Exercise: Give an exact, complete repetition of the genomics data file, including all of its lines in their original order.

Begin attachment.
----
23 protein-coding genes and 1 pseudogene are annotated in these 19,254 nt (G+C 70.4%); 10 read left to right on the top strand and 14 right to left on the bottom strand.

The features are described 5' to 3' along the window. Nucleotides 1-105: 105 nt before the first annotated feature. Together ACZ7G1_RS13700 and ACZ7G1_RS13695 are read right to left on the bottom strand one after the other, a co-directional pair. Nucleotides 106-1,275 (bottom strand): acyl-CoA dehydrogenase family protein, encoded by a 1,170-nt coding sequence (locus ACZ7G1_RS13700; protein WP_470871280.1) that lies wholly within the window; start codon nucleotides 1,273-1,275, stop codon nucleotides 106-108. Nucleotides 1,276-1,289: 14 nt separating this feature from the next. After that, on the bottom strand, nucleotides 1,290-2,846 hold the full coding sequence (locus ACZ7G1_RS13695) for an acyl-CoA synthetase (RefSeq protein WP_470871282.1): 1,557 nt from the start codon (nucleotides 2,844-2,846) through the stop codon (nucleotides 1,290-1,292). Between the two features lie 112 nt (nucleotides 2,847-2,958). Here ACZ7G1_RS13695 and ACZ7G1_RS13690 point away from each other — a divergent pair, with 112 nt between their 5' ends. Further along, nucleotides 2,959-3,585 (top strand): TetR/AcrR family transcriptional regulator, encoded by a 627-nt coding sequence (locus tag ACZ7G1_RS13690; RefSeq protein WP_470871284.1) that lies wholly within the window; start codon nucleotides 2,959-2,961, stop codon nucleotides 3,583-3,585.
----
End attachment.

23 protein-coding genes and 1 pseudogene are annotated in these 19,254 nt (G+C 70.4%); 10 read left to right on the top strand and 14 right to left on the bottom strand.

The features are described 5' to 3' along the window. Nucleotides 1-105: 105 nt before the first annotated feature. Together ACZ7G1_RS13700 and ACZ7G1_RS13695 are read right to left on the bottom strand one after the other, a co-directional pair. Nucleotides 106-1,275 (bottom strand): acyl-CoA dehydrogenase family protein, encoded by a 1,170-nt coding sequence (locus ACZ7G1_RS13700; protein WP_470871280.1) that lies wholly within the window; start codon nucleotides 1,273-1,275, stop codon nucleotides 106-108. Nucleotides 1,276-1,289: 14 nt separating this feature from the next. After that, on the bottom strand, nucleotides 1,290-2,846 hold the full coding sequence (locus ACZ7G1_RS13695) for an acyl-CoA synthetase (RefSeq protein WP_470871282.1): 1,557 nt from the start codon (nucleotides 2,844-2,846) through the stop codon (nucleotides 1,290-1,292). Between the two features lie 112 nt (nucleotides 2,847-2,958). Here ACZ7G1_RS13695 and ACZ7G1_RS13690 point away from each other — a divergent pair, with 112 nt between their 5' ends. Further along, nucleotides 2,959-3,585 (top strand): TetR/AcrR family transcriptional regulator, encoded by a 627-nt coding sequence (locus tag ACZ7G1_RS13690; RefSeq protein WP_470871284.1) that lies wholly within the window; start codon nucleotides 2,959-2,961, stop codon nucleotides 3,583-3,585.